In a wave of SEC rulemaking this past year, representing a “new world order” event akin to Dodd-Frank, the SEC has provided itself with a fresh set of tools to increase regulatory and enforcement scrutiny on private funds. Among other things, certain of the rules could result in fundamental changes to market practices and greater disclosure to LPs. While ongoing litigation will determine the fates of the Private Fund Adviser Rules, the Short Sale Disclosure Rule, and the Securities Lending Rule, and while other rules are awaiting final adoption, the SEC concerns underlying the rulemaking will continue regardless.   

To understand the litigation and regulatory risks that are coming in 2024 for private capital, it is helpful to look back briefly on recent events. Arguably, the single most important event over the last 18 months was the rapid increase in interest rates by the central banks in the United States, England, and Europe. From March 2022 to August 2023, the Federal Reserve increased interest rates at the fastest clip in more than 40 years, to break inflation that had reached the highest levels since the 1970s.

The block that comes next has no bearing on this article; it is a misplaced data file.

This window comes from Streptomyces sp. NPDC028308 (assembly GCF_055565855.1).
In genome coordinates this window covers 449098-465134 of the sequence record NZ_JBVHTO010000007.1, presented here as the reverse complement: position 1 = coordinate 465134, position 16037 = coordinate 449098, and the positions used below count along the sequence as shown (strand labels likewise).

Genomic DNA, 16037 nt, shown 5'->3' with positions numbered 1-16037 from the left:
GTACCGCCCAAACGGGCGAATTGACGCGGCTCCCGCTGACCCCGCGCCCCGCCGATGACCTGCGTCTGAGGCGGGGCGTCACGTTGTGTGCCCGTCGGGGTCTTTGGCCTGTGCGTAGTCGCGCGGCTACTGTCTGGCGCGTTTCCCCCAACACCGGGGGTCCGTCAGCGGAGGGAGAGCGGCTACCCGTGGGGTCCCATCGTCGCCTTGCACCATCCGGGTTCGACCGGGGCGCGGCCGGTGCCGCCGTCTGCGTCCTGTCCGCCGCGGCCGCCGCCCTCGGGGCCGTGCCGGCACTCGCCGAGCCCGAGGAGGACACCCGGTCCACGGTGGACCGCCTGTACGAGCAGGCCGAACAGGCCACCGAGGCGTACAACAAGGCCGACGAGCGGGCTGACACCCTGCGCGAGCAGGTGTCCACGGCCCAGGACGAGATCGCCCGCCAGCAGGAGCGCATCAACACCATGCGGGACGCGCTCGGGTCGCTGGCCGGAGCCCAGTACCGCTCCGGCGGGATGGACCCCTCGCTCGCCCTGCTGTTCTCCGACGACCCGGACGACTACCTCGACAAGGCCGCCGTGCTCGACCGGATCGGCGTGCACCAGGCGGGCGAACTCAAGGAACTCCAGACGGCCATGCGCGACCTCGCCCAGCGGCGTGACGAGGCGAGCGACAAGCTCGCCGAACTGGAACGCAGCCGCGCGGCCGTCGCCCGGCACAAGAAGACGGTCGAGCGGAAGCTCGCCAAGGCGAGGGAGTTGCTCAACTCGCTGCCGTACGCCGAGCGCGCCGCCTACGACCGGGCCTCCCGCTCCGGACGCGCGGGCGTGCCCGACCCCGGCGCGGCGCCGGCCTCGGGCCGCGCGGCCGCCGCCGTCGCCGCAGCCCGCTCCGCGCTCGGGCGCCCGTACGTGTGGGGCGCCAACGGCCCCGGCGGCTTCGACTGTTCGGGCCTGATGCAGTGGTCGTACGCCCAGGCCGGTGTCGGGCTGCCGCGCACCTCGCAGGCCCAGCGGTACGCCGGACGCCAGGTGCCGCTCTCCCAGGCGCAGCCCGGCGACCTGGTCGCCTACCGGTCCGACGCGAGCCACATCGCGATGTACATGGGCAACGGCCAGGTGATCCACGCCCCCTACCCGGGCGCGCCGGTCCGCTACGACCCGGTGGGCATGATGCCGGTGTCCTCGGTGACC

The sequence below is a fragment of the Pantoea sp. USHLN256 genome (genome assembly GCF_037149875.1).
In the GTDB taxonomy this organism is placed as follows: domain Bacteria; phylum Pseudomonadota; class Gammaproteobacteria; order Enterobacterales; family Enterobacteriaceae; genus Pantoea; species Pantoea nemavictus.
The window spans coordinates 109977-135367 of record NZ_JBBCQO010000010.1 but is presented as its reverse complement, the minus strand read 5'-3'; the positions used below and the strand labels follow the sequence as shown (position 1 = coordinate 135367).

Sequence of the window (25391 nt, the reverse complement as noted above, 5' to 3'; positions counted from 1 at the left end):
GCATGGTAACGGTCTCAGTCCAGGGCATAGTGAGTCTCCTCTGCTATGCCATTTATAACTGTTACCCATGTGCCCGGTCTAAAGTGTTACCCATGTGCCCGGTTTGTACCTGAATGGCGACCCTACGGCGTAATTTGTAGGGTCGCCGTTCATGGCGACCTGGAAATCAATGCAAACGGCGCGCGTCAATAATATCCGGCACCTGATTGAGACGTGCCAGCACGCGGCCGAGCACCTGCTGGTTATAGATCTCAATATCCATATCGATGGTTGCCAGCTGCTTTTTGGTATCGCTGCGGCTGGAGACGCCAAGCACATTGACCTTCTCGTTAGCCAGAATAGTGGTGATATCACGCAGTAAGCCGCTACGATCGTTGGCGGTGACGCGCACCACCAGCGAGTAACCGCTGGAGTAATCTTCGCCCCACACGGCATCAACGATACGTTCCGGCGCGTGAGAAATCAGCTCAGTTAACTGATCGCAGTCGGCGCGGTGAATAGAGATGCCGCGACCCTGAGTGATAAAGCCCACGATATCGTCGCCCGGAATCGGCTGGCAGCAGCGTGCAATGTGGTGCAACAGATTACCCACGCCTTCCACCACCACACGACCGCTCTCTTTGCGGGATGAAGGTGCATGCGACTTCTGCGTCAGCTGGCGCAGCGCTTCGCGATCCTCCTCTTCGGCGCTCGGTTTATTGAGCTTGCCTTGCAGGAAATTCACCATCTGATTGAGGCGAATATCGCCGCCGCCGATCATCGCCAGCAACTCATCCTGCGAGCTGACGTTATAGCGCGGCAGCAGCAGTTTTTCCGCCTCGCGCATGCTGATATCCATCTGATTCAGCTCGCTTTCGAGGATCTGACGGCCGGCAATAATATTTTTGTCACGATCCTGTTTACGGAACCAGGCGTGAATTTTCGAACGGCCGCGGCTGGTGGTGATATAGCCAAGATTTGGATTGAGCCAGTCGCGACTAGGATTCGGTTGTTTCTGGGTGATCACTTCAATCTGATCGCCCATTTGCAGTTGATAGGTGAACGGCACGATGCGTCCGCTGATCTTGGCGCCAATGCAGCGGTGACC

As our other Top Ten posts have demonstrated, there is no shortage of risks for private fund sponsors to navigate in today’s economic and regulatory environment. Nevertheless, they need to prioritize the risk that hits closest to home – lawsuits by private litigants seeking to pull sponsors, their funds, and their board director designees into litigation. These suits most frequently arise out of portfolio companies and most notably sale, business combination, or other liquidity or change of control events at a fund’s portfolio company. We have seen a considerable uptick in these types of lawsuits over the last several years, and we expect the trend to continue – and likely accelerate.